Thursday, January 29, 2009

High School Topic: Reprimanding Students

10-second review: Editor of English Journal recounts a memorable moment in her career.

Title: “From the Editor.” Louann Reid. English Journal (July 2008), 11-13. A publication of the National Council of Teachers of English (NCTE).

Summary: While her class was engaged in another activity, she heard two male students call across the room to each other the words “fag” and “gay.” The second time they used these words, inappropriate for the class’s activity, she stood up and said, “You will not use those words again in this classroom.” She elaborated by saying that words hurt, and she told about a friend of hers who was dying of AIDS whose fear of these words made him unwilling to reveal his sexual orientation. At the end of her speech, the rest of the students clapped. And she wonders why.

Comment: I’m inclined to criticize the editor for her self-righteous behavior. But I’ve done the same thing. My disagreement with what she did comes from my experience. Words do hurt. And I learned long ago as a teacher not ever to reprimand students in public. They will resent it and they will never forget it. And who knows where their resentment will lead. RayS.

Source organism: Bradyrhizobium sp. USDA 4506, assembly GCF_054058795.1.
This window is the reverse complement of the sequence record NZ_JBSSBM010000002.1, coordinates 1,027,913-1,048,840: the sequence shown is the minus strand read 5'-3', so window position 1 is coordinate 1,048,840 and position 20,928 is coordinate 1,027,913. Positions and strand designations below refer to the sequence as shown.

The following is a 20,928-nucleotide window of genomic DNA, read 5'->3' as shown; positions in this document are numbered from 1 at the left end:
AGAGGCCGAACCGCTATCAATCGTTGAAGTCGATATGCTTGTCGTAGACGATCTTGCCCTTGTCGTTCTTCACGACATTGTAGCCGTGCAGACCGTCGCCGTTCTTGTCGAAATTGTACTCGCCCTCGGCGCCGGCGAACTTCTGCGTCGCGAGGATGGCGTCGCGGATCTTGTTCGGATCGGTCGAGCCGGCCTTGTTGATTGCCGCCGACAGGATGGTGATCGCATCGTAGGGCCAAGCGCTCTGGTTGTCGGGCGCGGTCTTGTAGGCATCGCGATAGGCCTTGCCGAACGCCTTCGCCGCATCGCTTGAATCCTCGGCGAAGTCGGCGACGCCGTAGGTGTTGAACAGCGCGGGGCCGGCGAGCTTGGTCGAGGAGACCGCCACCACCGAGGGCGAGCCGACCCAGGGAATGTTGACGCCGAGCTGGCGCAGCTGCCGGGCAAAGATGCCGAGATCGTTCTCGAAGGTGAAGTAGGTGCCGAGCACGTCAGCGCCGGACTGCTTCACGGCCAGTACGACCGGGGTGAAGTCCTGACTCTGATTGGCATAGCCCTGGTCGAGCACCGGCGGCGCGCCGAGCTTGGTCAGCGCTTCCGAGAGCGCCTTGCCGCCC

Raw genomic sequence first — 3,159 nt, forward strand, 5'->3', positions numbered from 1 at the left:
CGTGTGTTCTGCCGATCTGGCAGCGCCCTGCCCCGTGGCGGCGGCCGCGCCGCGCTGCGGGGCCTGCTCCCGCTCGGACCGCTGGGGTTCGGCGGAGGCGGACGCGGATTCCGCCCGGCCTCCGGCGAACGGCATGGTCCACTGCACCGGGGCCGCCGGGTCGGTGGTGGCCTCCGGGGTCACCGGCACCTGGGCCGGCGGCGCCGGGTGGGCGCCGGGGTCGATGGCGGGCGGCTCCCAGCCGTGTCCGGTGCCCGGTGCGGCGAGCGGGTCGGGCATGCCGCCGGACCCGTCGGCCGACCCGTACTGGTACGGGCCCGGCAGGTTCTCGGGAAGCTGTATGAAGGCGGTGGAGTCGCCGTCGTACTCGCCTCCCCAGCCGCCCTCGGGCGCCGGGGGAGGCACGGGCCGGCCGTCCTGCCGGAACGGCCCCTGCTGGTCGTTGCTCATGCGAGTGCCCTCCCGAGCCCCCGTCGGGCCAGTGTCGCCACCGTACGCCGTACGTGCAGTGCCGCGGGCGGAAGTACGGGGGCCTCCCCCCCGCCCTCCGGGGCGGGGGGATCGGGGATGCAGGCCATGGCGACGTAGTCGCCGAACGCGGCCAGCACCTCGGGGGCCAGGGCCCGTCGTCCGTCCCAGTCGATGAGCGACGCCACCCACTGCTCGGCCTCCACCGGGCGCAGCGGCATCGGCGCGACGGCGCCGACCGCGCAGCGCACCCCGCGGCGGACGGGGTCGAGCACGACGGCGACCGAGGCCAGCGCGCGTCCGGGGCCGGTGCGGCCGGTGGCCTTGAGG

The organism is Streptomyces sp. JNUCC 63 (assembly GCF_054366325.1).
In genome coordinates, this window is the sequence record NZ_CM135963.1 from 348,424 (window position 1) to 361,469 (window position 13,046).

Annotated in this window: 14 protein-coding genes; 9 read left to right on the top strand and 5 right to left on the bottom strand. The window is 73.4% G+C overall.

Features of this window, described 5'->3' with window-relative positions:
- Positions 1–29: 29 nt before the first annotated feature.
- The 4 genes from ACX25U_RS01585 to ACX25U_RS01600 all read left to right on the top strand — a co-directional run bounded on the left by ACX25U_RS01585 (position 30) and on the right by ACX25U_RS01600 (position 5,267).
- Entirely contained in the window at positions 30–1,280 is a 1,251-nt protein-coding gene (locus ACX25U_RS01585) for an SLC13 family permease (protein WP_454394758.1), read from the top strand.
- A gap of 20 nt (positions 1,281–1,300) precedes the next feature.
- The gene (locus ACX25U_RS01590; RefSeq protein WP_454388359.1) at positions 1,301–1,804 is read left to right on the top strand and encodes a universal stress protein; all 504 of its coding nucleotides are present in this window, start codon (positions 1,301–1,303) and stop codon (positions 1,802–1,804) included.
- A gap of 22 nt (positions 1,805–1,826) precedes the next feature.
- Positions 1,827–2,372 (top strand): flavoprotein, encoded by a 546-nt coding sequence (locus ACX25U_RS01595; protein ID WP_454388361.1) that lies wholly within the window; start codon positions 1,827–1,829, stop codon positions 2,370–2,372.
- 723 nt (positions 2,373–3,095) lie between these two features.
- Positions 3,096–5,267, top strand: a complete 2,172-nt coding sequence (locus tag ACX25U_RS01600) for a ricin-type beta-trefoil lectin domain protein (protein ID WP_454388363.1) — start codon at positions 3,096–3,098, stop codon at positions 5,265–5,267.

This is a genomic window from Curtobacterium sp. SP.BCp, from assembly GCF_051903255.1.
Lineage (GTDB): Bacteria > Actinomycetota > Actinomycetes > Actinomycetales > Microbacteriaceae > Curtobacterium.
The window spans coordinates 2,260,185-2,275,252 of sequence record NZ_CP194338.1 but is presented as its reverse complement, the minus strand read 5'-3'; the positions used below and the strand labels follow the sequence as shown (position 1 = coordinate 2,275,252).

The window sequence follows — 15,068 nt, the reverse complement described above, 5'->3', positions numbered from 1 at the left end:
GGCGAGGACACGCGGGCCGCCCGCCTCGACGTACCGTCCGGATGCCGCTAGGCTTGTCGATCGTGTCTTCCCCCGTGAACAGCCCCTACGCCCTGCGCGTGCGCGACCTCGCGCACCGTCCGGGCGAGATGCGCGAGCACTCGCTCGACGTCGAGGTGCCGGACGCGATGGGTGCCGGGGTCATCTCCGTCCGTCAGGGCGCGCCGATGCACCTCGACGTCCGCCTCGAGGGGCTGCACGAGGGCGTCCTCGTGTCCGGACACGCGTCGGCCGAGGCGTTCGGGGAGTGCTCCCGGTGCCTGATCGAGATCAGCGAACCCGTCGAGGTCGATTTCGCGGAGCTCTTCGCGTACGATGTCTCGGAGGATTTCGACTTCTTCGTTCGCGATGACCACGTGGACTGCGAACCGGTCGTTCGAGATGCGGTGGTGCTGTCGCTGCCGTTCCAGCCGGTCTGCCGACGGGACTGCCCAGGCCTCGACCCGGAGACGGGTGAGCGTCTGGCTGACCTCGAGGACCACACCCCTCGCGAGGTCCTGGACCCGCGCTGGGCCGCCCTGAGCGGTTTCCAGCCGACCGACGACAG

1 comment:

  1. I know what you're saying, Ray. It's tough to know what should be public and what should not. Reprimanding students in public can, indeed, crate a more negative atmosphere. In fact, I hadn't done anything like what I described before. However, I thought this instance warranted it--after all the language they were using was public so commentary on it could be, I hoped--and fortunately the students understood it the same way. What I didn't write in the editorial was that even the students I had reprimanded, the ones who were using the language, applauded. Thank you for noticing this editorial and for commenting on it. I always appreciate dialogue more than monologue.